TL;DR: Bitcoin has been declared a legal form of payment which is not the same as an official currency.
I think that it may not be clear what a "legal form of payment" means and how this differs from the official currency of a country.
"Currency" usually refers to a form of money issued by a government, which makes "cryptocurrency" a misnomer to some degree.
Currencies generally have a high level of protection and status in their country, for example the nation requires the taxes to be paid in terms of the currency and usually requires its population to accept the currency as a means of payment. However, first and foremost the currency defines the unit of account that is being predominantly used in the country.
Yet, nations recognize a number of different ways to settle obligations explicitly which are sometimes called "legal forms of payment". These may be different forms of transferring the nation's currency, but can also be other forms of money. For example, if you are using a form of money that the nation has not recognized as legal form of payment, in the case of legal dispute it may first need to be established whether the payment was valid in the first place, and if the payment is not recognized as such, the value may be lost.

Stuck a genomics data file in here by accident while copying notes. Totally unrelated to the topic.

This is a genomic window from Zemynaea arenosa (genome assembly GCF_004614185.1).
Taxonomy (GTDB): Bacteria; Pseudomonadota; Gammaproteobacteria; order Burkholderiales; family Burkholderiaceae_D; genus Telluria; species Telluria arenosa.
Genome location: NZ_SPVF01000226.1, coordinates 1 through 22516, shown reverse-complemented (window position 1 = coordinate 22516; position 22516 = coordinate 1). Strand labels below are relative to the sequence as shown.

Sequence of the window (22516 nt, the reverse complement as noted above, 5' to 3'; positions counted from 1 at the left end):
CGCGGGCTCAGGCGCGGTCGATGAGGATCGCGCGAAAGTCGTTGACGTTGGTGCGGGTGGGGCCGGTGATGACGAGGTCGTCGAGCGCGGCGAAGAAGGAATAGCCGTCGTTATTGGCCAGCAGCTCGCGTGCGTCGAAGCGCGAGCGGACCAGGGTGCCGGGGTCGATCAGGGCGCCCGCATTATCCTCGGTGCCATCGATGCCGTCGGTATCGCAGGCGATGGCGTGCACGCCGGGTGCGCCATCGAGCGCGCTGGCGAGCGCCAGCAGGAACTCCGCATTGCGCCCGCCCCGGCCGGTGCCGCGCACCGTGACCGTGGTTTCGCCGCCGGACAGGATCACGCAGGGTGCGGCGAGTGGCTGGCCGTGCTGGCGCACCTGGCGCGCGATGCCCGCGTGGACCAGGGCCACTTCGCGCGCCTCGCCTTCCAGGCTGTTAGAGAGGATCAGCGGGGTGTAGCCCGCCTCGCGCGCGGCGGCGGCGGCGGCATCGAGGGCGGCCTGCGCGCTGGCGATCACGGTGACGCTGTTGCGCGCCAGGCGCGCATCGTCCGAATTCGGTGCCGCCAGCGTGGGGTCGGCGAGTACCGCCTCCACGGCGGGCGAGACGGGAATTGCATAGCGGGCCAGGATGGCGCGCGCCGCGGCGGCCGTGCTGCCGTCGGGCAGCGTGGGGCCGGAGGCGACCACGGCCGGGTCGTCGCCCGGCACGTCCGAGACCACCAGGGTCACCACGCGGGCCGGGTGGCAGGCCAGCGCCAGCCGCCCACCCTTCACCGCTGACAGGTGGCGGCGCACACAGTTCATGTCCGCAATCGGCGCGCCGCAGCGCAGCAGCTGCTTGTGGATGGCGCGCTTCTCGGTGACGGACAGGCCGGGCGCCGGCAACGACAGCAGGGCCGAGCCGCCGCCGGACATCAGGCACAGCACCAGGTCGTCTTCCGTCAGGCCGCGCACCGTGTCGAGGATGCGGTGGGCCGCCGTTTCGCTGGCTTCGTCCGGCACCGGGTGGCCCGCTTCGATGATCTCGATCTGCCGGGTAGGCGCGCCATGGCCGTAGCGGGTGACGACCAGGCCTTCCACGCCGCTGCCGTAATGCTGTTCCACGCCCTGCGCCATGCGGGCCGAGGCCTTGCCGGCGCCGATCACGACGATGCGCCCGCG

Some examples of legal forms of payment are cash, money orders, checks, and wire transfers, and in most countries also digital payment networks such as PayPal. Although uncommon, payments settled in foreign currency will also be recognized. In some regions around the world there are local currencies that aim to encourage commerce in their region. Often these regional currencies are tied to the national currency, but given out at a discount, e.g. the Reka-checks can be bought by employees in Switzerland for 3-20% less than their face value but only used to pay for tourism services in Switzerland.
To my understanding, what happened in Japan a few days ago was the recognition of Bitcoin as a legal form of payment. This does not give Bitcoin a special status, except that value transfers performed with Bitcoin are now explicitly recognized as payments in Japan. Similar things have happened in the past, e.g. when Germany declared that Bitcoin would be treated alike to a complementary currency, or (IIRC) Belgium declared that it would treated like foreign currency.
An overview of the current legal status of Bitcoin in the world can be found on Coin Dance.
Note: I'm neither a lawyer, nor an economist.